Participants from the four countries convened to discuss ways to combat wildlife trafficking, especially the sale of ivory and rhino horns, according to Ha Thi Tuyet Nga, director of the Vietnam Convention on International Trade in Endangered Species of Wild Fauna and Flora (CITES) Management Authority.
Multilateral co-operation was expected to play a major role in efforts to prevent wildlife trafficking in the four countries, she said.
Le Duy Dong, deputy head of the Interpol Vietnam Office under the Ministry of Public Security, said the ministry worked with African countries from 2010-14 to handle 18 trans-national wildlife trafficking cases, including three involving Mozambique, two involving Kenya and two involving Tanzania.
Statistics from the Ministry of Public Security estimated that about 4,000-4,500 tonnes of wildlife products are illegally trafficked each year into Vietnam.
"The numbers show signs of increasing crime, despite efforts from local managerial agencies," Dong said.
Dong suggested that Vietnam sign international agreements, especially with African countries, to prevent wildlife trafficking crimes in the future.
A representative from Tanzania said the lack of co-operative agreements between Tanzania and Vietnam made it difficult for Tanzanian authorities to handle wildlife trafficking cases.
He said the Vietnamese Customs agency identified a wildlife trafficker suspected of illegally smuggling goods from Tanzania in September 2014, but the information was not passed along to Tanzania until January 2015.
A representative from Kenya, where the illegal poaching of rhinos for their horns causes headaches for managerial agencies, said bilateral and multilateral co-operation was vital to reduce wildlife trafficking crimes.
Learning about risks
The 35 biggest transport and logistic companies in Vietnam took part in a risk-management workshop in Ha Noi on Monday to discuss measures to prevent wildlife smuggling.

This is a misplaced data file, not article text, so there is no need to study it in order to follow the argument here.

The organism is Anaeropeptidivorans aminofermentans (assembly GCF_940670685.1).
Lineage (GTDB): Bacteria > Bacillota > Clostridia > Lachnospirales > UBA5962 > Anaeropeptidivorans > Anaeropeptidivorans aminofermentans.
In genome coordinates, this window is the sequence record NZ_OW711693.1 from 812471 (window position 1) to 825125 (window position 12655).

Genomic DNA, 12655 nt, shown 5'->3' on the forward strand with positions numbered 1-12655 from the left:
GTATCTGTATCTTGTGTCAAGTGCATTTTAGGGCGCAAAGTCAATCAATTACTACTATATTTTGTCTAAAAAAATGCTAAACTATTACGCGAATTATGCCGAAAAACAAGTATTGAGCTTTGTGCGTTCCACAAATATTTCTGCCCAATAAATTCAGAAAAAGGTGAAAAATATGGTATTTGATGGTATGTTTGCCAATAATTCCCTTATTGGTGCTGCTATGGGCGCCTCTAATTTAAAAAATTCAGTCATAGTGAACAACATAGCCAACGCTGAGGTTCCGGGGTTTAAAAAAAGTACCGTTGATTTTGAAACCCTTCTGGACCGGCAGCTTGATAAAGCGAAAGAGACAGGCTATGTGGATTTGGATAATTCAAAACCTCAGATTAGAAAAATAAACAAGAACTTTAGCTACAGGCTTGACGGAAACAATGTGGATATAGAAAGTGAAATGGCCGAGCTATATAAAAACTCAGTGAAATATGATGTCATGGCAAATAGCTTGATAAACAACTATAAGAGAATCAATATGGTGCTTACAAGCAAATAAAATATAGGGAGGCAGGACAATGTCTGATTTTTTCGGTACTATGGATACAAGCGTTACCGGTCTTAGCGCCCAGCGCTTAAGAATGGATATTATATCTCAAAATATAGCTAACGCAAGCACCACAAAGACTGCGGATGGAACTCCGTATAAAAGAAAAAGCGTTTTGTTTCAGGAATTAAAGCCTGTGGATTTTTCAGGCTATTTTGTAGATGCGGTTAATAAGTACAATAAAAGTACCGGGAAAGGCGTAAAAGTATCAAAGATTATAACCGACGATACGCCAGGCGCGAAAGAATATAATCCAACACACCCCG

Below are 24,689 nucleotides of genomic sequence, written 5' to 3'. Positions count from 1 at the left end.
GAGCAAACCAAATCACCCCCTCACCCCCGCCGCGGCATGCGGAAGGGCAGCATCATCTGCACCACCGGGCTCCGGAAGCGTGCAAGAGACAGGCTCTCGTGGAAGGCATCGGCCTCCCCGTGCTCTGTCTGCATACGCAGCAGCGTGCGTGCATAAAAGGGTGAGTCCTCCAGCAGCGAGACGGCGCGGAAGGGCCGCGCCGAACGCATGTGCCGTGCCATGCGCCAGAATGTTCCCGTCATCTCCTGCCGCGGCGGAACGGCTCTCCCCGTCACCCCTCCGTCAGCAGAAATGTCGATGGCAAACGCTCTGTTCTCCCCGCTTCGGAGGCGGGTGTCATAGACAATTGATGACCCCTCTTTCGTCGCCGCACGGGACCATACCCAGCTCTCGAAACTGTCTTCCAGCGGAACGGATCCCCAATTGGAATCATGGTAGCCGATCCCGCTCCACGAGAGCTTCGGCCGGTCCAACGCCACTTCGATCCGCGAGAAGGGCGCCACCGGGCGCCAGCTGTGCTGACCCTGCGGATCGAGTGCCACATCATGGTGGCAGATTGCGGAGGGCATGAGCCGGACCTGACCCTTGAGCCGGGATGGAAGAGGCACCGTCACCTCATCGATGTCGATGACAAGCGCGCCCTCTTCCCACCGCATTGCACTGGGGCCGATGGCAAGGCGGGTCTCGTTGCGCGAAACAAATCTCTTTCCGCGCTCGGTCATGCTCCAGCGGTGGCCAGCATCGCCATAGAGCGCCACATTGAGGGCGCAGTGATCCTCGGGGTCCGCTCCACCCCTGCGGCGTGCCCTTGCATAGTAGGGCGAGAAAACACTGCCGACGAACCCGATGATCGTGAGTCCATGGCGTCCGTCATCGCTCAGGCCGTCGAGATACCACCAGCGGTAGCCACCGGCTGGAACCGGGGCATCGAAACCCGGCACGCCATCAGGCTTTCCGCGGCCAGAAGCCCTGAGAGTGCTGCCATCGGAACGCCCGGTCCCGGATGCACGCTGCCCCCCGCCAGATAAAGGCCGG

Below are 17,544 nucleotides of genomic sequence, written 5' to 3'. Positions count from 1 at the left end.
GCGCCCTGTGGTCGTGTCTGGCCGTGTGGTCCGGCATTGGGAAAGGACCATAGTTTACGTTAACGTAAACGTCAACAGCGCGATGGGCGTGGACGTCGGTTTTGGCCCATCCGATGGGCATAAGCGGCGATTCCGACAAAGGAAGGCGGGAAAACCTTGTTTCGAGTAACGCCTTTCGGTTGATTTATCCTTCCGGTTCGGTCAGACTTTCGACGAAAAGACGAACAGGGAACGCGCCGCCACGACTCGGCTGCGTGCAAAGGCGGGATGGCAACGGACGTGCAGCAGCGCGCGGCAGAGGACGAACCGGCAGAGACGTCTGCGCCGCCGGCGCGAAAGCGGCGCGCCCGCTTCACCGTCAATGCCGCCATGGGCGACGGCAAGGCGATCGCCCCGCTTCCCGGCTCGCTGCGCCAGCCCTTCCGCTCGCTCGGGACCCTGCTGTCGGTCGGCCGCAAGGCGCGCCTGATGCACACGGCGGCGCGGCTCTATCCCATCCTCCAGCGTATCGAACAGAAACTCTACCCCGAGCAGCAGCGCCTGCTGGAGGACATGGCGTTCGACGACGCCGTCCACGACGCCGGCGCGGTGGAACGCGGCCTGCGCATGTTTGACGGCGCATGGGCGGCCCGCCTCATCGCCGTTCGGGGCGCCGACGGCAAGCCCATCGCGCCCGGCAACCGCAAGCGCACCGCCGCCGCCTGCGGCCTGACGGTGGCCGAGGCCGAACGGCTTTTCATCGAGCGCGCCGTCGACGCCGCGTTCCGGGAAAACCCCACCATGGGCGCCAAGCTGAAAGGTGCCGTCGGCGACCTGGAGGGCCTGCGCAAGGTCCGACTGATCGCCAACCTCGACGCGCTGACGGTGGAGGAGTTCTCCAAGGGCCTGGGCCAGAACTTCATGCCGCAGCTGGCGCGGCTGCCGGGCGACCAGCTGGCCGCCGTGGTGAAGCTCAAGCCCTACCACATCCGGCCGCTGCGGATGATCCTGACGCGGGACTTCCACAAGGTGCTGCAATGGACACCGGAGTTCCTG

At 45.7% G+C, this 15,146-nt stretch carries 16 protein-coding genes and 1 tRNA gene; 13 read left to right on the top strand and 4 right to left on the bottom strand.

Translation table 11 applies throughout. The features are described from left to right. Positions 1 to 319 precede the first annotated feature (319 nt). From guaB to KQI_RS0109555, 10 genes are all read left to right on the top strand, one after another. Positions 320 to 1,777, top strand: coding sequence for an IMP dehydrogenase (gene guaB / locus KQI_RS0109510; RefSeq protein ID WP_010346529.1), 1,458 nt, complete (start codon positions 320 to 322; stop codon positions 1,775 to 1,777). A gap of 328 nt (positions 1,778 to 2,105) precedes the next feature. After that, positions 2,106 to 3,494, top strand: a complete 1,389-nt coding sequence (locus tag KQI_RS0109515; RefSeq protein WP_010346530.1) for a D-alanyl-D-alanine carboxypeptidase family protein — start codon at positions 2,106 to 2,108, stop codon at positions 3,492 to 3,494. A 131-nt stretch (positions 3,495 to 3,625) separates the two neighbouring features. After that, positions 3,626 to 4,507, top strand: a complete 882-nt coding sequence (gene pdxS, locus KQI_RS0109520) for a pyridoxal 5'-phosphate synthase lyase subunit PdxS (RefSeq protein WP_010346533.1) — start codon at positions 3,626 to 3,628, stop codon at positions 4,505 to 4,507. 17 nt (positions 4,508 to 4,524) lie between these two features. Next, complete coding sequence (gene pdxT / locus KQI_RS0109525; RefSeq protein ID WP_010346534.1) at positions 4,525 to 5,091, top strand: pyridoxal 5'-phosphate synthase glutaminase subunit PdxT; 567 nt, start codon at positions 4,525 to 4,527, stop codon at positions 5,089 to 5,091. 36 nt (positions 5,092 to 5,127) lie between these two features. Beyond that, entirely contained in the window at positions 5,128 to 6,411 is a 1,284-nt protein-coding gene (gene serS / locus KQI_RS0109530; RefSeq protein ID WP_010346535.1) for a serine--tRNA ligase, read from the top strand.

The workshop was organised by TRAFFIC, the wildlife trade monitoring network, Worldwide Fund for Nature (WWF), the Vietnam Chamber of Commerce and Industry (VCCI) and the Vietnam Automobile Transportation Association (VATA).
"Criminals find covert ways to move their illicit goods between suppliers, buyers and middlemen, often using unwitting transport and logistic companies to do so," said Dr. Van Ngoc Thinh, director of WWF Vietnam.
"By being aware of and mitigating the risk of facilitating this illegal activity, transport and logistic companies can protect both their reputation and endangered species such as rhinos," he added.
The workshop, funded by French Development Agency (AFD), provided an opportunity for the companies to explore best practices and identify highly effective solutions to challenges and risks associated with illegal wildlife trade.
The companies left the workshop with the capacity to enforce and promote their zero tolerance of endangered species trafficking.
"Risk management is a crucial component of a successful and sustainable business. By adopting a zero tolerance towards wildlife trafficking, these companies are making a strategic move to protect themselves from risks such as arrests, fines and other legal repercussions, as well as risks to their brand integrity and reputation.
"This kind of forward thinking is making such companies leaders in their field," said Nguyen Van Thanh, chairman of VATA.